A jury found Mildred Didio of Manhattan (left) guilty of four counts of second-degree grand larceny and one count each of first-degree scheme to defraud and fourth-degree conspiracy. All the charges are felonies.
She faces a maximum of 15 years in state prison when she is sentenced on Jan. 25. She also could be sentenced to a minimum of five years’ probation.
Prosecutors said Didio was involved in a group of eight who stripped homes from families in Croton-on-Hudson, Yorktown, Cortlandt and Mount Vernon; and scammed two mortgage lenders out of $1.4 million. All were arrested in 2009.
The group told victims, who they found through notices of public auction and foreclosure, that they could transfer their deeds to an investor, who would hold the titles while they saved money to reclaim their home.
But once the “investor” took title, the group’s members got inflated mortgages, which they used to pay off the original mortgage and kept the remainder for themselves. The former owners have filed lawsuits to try to reclaim their losses.
Didio, 46, represented the straw buyers or acted as a settlement agents for the lenders, according to prosecutors.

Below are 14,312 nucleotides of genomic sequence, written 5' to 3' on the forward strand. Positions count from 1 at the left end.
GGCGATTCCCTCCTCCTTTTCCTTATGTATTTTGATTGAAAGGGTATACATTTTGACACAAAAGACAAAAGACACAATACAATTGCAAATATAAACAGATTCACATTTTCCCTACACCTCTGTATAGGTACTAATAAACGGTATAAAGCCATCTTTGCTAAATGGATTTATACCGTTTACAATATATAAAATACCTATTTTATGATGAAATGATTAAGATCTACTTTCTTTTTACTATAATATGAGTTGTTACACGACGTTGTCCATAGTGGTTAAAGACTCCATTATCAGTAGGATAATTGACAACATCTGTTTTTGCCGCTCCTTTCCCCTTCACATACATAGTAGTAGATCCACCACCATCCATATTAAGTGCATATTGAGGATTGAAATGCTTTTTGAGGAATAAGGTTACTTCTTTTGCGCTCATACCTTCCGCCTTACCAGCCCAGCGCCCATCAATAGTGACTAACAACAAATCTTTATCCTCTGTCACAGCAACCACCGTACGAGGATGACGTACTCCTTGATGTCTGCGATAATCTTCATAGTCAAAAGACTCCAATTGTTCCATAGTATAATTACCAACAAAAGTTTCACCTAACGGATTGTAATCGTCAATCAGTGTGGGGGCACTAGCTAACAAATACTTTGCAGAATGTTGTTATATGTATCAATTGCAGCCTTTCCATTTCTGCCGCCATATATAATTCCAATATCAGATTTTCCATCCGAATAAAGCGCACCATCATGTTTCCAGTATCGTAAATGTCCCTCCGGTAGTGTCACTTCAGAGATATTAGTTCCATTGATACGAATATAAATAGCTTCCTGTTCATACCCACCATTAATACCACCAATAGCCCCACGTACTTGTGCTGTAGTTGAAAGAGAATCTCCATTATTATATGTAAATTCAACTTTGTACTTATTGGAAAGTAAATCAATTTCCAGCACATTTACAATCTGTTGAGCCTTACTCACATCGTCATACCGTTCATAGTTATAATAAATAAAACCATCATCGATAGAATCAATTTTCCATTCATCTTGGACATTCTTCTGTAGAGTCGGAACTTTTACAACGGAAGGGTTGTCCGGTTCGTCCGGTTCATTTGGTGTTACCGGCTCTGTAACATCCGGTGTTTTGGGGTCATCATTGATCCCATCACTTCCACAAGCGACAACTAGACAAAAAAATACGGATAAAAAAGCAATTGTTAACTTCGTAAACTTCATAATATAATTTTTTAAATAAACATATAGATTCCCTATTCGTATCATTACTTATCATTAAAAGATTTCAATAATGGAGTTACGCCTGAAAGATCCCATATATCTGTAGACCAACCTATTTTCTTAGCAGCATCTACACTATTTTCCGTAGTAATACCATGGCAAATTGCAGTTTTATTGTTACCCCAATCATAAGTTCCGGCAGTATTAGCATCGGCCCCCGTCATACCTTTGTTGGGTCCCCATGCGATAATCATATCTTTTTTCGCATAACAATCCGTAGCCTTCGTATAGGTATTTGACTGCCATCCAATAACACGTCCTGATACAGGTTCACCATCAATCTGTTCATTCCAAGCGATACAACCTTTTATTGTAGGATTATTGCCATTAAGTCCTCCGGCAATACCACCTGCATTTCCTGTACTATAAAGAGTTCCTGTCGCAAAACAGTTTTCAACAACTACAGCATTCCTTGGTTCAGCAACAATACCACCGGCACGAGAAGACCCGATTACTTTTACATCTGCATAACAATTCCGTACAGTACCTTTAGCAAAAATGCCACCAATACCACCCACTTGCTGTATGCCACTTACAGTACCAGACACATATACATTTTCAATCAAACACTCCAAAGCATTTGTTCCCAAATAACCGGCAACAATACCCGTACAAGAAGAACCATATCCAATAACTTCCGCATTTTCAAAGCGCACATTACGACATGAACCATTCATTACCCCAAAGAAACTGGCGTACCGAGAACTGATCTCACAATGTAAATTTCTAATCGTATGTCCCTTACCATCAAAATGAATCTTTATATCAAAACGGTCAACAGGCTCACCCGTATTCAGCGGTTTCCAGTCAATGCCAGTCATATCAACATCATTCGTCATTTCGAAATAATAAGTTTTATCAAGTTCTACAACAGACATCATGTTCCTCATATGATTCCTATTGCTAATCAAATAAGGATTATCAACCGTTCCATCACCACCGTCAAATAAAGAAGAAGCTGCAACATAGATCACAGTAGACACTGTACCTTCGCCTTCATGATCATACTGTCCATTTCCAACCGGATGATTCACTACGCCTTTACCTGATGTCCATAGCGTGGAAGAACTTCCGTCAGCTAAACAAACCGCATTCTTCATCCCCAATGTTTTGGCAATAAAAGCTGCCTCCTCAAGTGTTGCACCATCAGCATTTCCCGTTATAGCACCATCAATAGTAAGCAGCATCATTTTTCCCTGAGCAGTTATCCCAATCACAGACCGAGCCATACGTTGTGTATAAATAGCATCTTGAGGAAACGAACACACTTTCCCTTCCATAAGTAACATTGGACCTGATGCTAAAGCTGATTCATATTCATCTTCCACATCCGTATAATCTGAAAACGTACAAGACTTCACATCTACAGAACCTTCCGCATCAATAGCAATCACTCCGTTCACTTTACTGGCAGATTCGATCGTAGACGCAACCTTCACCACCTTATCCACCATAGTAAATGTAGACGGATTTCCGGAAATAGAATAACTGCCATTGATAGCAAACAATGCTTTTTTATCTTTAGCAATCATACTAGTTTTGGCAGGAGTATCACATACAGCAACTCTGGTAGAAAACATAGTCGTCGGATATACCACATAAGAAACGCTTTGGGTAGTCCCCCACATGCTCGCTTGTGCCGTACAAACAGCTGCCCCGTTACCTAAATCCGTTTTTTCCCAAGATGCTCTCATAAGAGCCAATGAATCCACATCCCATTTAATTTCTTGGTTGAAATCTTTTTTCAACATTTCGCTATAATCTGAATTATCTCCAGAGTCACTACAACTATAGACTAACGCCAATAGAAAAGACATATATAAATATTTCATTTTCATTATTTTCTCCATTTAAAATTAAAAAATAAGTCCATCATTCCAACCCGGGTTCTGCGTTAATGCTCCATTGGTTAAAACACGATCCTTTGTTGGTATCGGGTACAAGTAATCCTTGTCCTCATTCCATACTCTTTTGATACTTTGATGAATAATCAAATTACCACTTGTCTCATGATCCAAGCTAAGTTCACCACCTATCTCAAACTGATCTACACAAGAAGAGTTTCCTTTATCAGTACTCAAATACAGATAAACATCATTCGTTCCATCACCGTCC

Hubert “Phil” Hall, a former editor at a precursor to The Journal News, and his wife, Doreen Swenson, are serving two to six years in prison after pleading guilty to grand larceny and fraud. Prosecutors said the Tarrytown couple helped set up the phony mortgages.
David Reback, an attorney from Rye Brook, and Amerigo DiPietro of Brewster, who owned Interstate Monetary Concepts in Briarcliff Manor, pleaded guilty to their roles in the scam. Prosecutors said they were the principal players. They were sentenced to a year in jail.
Eileen Potash of Queens was convicted at trial of fourth-degree conspiracy but acquitted of grand larceny and fraud charges. She is serving five years’ probation.
Wilma Shkreli of Westwood, N.J., who posed an an investor, is to be sentenced Nov. 22 after pleading guilty to grand larceny.
This was Didio’s second trial for her role in the scam. Her first ended in a hung jury. Frank Corigliano, a lawyer from Newtown, Conn., was acquitted of all charges by the jury that convicted Potash and was hung on Didio.